In a broad sense, a welder is anyone, amateur or professional, who uses welding equipment, perhaps especially one who uses such equipment fairly often. In a narrower sense, a welder is a tradesperson who specializes in fusing materials together. The term welder refers to the operator, the machine is referred to as the welding power supply. The materials to be joined can be metals (such as steel, aluminum, brass, stainless steel etc.) or varieties of plastic or polymer. Welders typically have to have good dexterity and attention to detail, as well as technical knowledge about the materials being joined and best practices in the field.[1][2]

Welder
AlfredPalmerwelder1.jpg
A welder making boilers for a ship, Combustion Engineering Company, Chattanooga, Tennessee in 1942
Occupation
NamesWelder
Occupation type
Vocational
Activity sectors
Construction
Industrial manufacturing
Shipbuilding
Description
CompetenciesManual dexterity
Math
Reading and comprehension
Education required
Apprenticeship
Related jobs
Boilermaker, carpenter, electrician, plumber

Safety issuesEdit

Welding, without the proper precautions appropriate for the process, can be a dangerous and unhealthy practice. However, with the use of new technology and proper protection, the risks of injury and death associated with welding can be greatly reduced. Because many common welding procedures involve an open electric arc or a flame, the risk of burns is significant. To prevent them, welders wear personal protective equipment in the form of heavy leather gloves and protective long sleeve jackets to avoid exposure to extreme heat and flames. Additionally, the brightness of the weld area leads to a condition called arc eye in which ultraviolet light causes the inflammation of the cornea and can burn the retinas of the eyes. Full face welding helmets with dark face plates are worn to prevent this exposure, and in recent years, new helmet models have been produced that feature a faceplate that self-darkens upon exposure to high amounts of UV light. To protect bystanders, opaque welding curtains often surround the welding area. These curtains, made of a polyvinyl chloride plastic film, shield nearby workers from exposure to the UV light from the electric arc, but should not be used to replace the filter glass used in helmets.[3][4]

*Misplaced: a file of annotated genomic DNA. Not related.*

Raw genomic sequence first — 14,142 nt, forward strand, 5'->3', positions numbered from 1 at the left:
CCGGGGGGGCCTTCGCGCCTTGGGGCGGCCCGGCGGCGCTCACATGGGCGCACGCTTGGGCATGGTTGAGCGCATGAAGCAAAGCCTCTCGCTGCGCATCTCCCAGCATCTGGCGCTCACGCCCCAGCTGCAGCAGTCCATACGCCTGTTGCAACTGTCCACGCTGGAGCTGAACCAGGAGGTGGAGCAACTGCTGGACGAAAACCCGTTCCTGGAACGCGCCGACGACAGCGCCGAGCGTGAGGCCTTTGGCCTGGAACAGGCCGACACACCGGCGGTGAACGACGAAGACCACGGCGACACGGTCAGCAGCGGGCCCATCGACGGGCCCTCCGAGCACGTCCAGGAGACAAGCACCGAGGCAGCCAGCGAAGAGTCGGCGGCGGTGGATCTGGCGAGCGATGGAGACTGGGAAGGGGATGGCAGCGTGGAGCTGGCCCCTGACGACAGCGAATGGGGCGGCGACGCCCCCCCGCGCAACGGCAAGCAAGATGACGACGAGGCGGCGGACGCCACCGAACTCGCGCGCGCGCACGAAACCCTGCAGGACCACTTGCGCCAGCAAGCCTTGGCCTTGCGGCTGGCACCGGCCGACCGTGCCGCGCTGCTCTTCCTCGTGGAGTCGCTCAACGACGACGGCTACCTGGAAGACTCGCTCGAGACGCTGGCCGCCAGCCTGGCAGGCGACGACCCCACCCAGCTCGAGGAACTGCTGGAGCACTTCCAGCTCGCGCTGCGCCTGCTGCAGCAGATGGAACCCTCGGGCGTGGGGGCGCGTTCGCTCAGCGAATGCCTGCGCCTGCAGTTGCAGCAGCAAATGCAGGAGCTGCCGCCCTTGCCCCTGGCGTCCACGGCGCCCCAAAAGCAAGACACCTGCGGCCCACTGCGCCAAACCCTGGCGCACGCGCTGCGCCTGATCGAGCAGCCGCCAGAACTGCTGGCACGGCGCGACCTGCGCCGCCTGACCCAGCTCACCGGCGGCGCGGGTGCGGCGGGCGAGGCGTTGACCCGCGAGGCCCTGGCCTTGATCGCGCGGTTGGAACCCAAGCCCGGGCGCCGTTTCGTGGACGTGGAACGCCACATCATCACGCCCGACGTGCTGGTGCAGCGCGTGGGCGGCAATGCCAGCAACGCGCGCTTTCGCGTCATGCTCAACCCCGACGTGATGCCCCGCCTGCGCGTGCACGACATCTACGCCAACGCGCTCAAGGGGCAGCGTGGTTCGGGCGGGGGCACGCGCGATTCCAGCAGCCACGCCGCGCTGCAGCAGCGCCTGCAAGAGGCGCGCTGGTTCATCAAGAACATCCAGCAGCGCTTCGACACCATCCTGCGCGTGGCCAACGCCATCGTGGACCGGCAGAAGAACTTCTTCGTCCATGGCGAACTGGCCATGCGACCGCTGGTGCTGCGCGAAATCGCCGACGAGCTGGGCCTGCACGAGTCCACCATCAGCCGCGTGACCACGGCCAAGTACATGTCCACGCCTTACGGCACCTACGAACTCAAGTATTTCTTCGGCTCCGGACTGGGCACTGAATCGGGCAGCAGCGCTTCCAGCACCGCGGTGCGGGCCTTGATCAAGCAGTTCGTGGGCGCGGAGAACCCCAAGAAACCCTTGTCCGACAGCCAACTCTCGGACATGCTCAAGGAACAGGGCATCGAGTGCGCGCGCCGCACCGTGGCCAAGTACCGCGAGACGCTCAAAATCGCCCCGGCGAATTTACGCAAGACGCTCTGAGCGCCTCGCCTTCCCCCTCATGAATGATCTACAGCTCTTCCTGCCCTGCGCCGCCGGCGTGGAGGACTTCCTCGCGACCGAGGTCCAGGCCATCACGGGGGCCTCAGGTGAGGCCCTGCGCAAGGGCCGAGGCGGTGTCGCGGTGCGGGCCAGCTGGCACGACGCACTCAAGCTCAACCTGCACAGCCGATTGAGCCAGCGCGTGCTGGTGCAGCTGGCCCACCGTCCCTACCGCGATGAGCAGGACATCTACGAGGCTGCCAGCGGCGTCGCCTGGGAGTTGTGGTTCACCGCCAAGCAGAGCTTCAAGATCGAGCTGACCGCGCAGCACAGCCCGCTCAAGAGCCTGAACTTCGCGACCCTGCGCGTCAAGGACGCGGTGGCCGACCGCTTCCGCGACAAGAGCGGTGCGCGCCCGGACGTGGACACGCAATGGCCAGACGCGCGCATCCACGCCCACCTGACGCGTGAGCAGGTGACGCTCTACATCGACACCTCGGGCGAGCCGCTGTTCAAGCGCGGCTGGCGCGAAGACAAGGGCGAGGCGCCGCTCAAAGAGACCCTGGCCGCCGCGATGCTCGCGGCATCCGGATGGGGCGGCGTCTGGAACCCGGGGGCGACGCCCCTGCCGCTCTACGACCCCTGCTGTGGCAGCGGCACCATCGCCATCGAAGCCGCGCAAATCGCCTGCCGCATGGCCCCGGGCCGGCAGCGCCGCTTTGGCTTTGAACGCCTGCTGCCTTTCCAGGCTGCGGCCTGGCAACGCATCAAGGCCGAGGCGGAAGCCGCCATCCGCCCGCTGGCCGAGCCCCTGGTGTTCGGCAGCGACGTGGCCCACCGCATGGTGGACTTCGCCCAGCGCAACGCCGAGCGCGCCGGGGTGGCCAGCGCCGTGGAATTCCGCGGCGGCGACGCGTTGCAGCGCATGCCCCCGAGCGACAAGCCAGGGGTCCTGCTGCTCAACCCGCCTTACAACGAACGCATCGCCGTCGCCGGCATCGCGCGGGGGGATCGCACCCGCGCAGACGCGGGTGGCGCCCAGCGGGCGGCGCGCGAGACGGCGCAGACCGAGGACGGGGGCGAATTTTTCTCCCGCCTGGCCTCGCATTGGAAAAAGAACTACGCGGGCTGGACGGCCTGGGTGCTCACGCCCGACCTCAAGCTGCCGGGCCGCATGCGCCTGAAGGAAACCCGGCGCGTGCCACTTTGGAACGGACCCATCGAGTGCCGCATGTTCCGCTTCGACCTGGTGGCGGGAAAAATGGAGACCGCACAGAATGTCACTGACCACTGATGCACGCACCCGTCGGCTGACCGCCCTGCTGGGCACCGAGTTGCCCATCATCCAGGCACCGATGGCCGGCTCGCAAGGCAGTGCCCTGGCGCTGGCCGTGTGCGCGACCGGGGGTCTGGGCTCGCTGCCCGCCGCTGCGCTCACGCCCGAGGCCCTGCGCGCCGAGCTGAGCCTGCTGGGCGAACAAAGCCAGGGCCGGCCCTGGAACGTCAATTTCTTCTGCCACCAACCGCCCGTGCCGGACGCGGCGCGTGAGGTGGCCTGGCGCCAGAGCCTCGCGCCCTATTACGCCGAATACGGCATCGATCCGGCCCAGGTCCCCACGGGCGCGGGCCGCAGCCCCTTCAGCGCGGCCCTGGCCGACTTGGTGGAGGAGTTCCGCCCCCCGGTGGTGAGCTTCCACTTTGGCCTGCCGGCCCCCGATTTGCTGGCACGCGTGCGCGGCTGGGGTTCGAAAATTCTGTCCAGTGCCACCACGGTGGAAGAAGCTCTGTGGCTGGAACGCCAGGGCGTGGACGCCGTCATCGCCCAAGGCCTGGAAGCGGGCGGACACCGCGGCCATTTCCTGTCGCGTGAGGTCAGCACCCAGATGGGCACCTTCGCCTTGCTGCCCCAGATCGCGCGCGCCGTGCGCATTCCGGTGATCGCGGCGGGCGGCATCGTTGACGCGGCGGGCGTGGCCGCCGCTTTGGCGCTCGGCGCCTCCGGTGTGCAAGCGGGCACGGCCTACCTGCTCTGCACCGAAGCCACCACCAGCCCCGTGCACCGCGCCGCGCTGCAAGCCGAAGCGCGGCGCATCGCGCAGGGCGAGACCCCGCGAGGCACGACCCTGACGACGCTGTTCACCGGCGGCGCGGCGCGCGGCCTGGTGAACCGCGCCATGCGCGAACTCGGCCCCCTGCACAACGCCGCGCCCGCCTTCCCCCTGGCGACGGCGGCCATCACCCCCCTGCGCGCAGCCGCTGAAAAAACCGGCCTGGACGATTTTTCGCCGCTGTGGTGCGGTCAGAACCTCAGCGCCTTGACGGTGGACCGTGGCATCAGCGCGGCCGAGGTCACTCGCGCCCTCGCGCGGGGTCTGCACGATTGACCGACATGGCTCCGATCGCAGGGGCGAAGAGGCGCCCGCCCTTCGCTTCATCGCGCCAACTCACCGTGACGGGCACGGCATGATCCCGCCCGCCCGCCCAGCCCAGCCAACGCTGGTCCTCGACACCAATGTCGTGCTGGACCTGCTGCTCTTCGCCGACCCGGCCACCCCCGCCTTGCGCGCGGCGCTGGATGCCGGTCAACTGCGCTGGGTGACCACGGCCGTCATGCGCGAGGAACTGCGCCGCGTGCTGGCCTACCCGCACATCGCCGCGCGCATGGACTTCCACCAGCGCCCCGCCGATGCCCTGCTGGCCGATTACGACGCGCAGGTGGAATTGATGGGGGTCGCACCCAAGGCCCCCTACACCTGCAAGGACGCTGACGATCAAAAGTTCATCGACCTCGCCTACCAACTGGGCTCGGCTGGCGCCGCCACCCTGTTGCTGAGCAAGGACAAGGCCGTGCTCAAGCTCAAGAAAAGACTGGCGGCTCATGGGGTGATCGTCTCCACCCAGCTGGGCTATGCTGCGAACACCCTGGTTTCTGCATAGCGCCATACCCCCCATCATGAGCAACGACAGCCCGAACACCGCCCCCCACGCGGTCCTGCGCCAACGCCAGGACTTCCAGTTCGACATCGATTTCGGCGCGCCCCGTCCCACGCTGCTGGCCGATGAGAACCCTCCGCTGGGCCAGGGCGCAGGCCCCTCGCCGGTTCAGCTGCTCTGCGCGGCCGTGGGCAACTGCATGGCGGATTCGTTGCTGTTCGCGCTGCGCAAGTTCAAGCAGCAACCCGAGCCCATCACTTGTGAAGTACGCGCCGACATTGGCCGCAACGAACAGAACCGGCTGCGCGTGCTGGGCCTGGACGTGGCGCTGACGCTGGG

Welders are also often exposed to dangerous gases and particulate matter. Processes like flux-cored arc welding and shielded metal arc welding produce smoke containing particles of various types of oxides, which in some cases can lead to medical conditions like metal fume fever. The size of the particles in question tends to influence the toxicity of the fumes, with smaller particles presenting a greater danger. Additionally, many processes produce fumes and various gases, most commonly carbon dioxide and ozone, that can prove dangerous if ventilation is inadequate. Furthermore, because the use of compressed gases and flames in many welding processes pose an explosion and fire risk, some common precautions include limiting the amount of oxygen in the air and keeping combustible materials away from the workplace.[3] Welders with expertise in welding pressurized vessels, including submarine hulls, industrial boilers, and power plant heat exchangers and boilers, are generally referred to as boilermakers.[5]

A lot of welders relate to getting small electrical shocks from their equipment. Occasionally, welders might work in damp crowded environments and they consider it to be a "part of the job." Welders can be shocked by faulty conditions in the welding circuit, or, from the work lead clamp, a grounded power tool that is on the bench (the workpiece or the electrode). All of these types of shocks come from the welding electrode terminal.  Often these shocks are minor and are misdiagnosed as being an issue with a power tool or the power supply to the welder’s area. However, the more likely cause is from stray welding current which occurs when current from the welding cables leaks into the welder’s work area. Often this is not a serious problem, however, under the right circumstances, this can be fatal to the welder or anyone else inside the work area. When a welder feels a shock, they should take a minute to inspect the welding cables and ensure that they are clean and dry, and, that there are no cracks or gouges out of the rubber casing around the wire. These precautions may be life-saving to the welders.[6]

Notable weldersEdit

Notable people who have worked as welders include:

See alsoEdit

ReferencesEdit

  1. ^ Lincoln Electric (1994). The Procedure Handbook of Arc Welding. Cleveland: Lincoln Electric. ISBN 99949-25-82-2.
  2. ^ Weman, Klas (2003). Welding processes handbook. New York: CRC Press LLC. ISBN 0-8493-1773-8.
  3. ^ a b Cary, Howard B. and Scott C. Helzer (2005). Modern Welding Technology. Upper Saddle River, New Jersey: Pearson Education. ISBN 0-13-113029-3.
  4. ^ Blunt, Jane and Nigel C. Balchin (2002). Health and Safety in Welding and Allied Processes. Cambridge: Woodhead. ISBN 1-85573-538-5.
  5. ^ The International Brotherhood of Boilermakers, Iron Ship Builders, Blacksmiths, Forgers, and Helpers official website www.boilermakers.org
  6. ^ Hisey, David. "Welding electrical hazards: an update" (PDF). Weld World.

Further readingEdit

  • ASM International (2003). Trends in Welding Research. Materials Park, Ohio: ASM International. ISBN 0-87170-780-2
  • Hicks, John (1999). Welded Joint Design. New York: Industrial Press. ISBN 0-8311-3130-6.
  • Kalpakjian, Serope and Steven R. Schmid (2001). Manufacturing Engineering and Technology. Prentice Hall. ISBN 0-201-36131-0.